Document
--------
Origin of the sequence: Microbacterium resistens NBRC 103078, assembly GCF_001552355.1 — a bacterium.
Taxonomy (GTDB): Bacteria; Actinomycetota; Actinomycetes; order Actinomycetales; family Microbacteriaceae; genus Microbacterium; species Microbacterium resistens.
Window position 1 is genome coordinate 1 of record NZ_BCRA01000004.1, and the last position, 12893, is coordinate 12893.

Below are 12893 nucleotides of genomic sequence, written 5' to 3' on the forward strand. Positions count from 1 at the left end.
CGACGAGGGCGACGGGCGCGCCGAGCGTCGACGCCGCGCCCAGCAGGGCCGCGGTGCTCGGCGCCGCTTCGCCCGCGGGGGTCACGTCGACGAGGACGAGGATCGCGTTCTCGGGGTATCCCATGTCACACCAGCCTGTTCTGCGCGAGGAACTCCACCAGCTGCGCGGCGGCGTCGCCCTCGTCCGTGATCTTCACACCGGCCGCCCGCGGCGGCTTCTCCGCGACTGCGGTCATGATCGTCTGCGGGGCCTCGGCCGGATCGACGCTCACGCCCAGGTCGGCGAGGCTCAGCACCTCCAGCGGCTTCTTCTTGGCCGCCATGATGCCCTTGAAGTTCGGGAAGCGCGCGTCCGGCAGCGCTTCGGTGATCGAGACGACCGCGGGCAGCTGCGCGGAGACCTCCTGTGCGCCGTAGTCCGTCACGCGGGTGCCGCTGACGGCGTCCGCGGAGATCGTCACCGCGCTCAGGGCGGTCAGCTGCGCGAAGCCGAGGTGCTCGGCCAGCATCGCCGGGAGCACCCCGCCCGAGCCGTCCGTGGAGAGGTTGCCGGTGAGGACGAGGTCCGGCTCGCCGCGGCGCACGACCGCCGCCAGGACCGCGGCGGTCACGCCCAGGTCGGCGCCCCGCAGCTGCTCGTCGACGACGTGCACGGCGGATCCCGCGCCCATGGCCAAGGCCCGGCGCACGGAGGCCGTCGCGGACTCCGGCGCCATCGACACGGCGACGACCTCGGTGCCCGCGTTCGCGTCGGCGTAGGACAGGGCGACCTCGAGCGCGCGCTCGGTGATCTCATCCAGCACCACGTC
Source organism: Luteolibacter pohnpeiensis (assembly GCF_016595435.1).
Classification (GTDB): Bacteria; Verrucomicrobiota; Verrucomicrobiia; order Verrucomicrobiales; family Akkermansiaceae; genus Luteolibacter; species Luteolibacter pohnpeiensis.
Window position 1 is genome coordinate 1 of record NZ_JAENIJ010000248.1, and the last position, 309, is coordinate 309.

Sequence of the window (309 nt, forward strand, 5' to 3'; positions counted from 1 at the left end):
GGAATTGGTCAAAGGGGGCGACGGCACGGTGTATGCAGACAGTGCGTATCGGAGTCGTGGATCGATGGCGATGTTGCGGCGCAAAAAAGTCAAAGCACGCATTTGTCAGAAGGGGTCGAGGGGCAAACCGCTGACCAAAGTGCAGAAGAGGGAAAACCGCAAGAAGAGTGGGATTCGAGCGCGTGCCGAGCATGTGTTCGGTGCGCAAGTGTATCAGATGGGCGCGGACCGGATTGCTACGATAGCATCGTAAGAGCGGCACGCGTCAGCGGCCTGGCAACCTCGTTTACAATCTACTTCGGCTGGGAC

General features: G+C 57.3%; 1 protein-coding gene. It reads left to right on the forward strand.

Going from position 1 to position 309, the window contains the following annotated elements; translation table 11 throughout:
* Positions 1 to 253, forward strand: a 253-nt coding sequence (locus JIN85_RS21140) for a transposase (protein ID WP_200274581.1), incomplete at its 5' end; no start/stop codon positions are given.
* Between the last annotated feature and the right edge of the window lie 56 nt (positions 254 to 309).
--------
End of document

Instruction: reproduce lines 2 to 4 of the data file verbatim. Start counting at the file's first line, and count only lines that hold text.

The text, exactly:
Taxonomy (GTDB): Bacteria; Actinomycetota; Actinomycetes; order Actinomycetales; family Microbacteriaceae; genus Microbacterium; species Microbacterium resistens.
Window position 1 is genome coordinate 1 of record NZ_BCRA01000004.1, and the last position, 12893, is coordinate 12893.

Below are 12893 nucleotides of genomic sequence, written 5' to 3' on the forward strand. Positions count from 1 at the left end.